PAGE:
Barclays Post H1 Results Setting Aside 1.6B EUR for Loan Losses

Barclays Post H1 2020 Results Setting Aside 1.6 Billion Euros for COVID-19 Induced Loan Losses

UTC by Benjamin Godfrey · 3 min read
Barclays Post H1 2020 Results Setting Aside 1.6 Billion Euros for COVID-19 Induced Loan Losses
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Barclays Plc has posted its H1 performance report showing revenue of £11.6 billion. The BARC stock is 37% down in 2020.

Britain’s noble bank Barclays Plc (LON: BARC) has posted slides containing its H1 2020 result which saw the bank posted a net profit of £695 million ($765.64 million). The COVID-19 pandemic significantly impacted the operations of the bank as Barclays set aside £1.6 billion to its credit impairment charges during the second quarter, bringing the total level to £3.7 billion at the end of the first half.

The bank has also been instrumental in helping the government deliver its relief packages to the masses over the past months that the coronavirus had been raging. Barclays CEO, Jes Stanley said in a statement:

“This has been a period focussed on supporting our customers, clients, and the UK economy through the COVID-19 pandemic – providing the people and businesses that we serve with a bridge to recovery in every way we can. Since late March, we have helped to deliver around £22bn of vitally important COVID-19 government support measures to UK businesses to help fund them, including c.250k government-backed Bounce Back Loans totalling c.£7.7bn, c.£2.5bn under the CBILS programmes and c.£11.7bn of commercial paper issuance.”

Barclays (BARC) stock has been down by about 37% since the start of 2020 and it is currently down BARC stock is 4.54% down now, trading at £106.80.

Barclays H1 Performance in Numbers

Barclays performance update showed that profit before tax was significantly decreased when compared to H1 2019 at £1,272m against £3,014m. Excluding litigation and conduct, profit before tax was £1,302m (H119: £3,128m), as positive operating leverage from an 8% increase in income and a 3% reduction in operating expenses was offset by materially higher credit impairment charges.

The reduction in business activities as a result of the COVID-19 situation also brought about a corresponding decrease in the group’s operating expense. Operating expenses decreased 3% to £6,563m reflecting cost efficiencies and continued cost discipline in the current environment and the Group accrued compensation costs reflective of business performance, resulting in a compensation: income ratio of 32.2% (H119: 34.4%).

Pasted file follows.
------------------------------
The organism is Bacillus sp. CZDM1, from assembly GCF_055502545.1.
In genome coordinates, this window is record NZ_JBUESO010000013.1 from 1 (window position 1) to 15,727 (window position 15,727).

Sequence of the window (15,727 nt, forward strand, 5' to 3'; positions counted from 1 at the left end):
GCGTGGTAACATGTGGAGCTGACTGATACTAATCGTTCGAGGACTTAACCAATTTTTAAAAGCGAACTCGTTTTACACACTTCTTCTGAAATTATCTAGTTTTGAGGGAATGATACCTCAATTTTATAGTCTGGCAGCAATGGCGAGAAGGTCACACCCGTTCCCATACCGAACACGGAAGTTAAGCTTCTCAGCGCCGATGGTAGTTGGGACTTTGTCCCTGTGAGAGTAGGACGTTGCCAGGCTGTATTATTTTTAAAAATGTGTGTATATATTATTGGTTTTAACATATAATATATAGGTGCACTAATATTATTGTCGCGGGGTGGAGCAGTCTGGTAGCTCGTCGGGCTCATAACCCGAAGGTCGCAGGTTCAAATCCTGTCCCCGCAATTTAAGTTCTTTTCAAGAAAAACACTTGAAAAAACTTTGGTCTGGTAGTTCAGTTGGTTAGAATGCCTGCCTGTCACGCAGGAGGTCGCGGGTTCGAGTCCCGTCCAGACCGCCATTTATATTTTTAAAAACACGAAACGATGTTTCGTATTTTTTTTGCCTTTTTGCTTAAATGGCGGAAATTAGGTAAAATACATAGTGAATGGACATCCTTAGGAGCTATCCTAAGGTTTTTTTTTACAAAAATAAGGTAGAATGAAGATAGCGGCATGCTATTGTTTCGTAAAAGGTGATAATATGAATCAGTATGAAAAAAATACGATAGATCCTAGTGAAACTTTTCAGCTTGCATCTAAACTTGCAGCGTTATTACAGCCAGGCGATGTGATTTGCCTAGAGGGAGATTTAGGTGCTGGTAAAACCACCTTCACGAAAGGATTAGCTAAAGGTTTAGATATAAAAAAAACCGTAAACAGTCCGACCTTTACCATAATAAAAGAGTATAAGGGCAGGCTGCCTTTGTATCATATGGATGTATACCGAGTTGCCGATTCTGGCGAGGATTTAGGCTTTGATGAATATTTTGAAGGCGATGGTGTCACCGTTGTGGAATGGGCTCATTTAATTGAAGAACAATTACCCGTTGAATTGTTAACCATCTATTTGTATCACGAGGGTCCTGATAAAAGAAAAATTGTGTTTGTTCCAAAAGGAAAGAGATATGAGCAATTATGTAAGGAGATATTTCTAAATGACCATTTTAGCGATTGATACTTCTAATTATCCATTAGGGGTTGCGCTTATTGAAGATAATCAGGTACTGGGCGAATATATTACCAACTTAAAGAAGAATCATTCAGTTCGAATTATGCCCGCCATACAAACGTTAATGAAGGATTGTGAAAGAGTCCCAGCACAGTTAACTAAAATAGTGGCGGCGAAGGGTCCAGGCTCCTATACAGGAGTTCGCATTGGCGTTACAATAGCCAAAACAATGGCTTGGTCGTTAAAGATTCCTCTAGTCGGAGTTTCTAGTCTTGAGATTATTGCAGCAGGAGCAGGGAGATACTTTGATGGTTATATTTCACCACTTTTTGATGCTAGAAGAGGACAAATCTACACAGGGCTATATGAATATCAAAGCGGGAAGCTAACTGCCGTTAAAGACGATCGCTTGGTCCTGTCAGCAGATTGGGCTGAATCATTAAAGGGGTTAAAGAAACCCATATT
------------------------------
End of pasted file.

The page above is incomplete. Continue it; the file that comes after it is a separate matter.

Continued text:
Credit impairment charges increased to £3,738m (H119: £928m). This increase primarily reflects £591m in respect of single name wholesale loan charges and £2.4bn impact from revised IFRS 9 scenarios (the “COVID-19 scenarios”) reflecting forecast deterioration in macroeconomic variables (including a prolonged period of heightened UK and U.S. unemployment), partially offset by the estimated impact of the central bank, government and other support measures.

The group’s CET 1 ratio grew to 14.2%, from 13.1% at the end of the first quarter while total revenue grew from £10.7 billion in H1 2019 to £11.6 billion. As detailed in the group’s H2 projections, the current uncertain economic situation marred by low-interest rates, the group’s performance “is expected to continue to be challenging,” which is likely to extend to 2021. Moving forward, the firm hopes to adhere to strict cost discipline in its future operations.

Barclays Is Known for Wedging Through Crises

Barclays bank’s 326 years history can be tagged as that with utmost resilience in the face of crises. The 2008 global financial meltdown saw other top banks in Britain including Natwest Group PLC (LON: NWG) (formerly the Royal Bank of Scotland) and Lloyds Banking Group PLC (LON: LLOY) which both cringed in the heat of the crises. Barclays managed to wedge through the crises, a feat that later brought lawsuits.

Although the group’s performance was below expectations, the £11.6 billion profit recorded in the face of a massive economic downturn caused by the coronavirus pandemic has further given credence to the bank’s survival potential, a feature that investors cherish.

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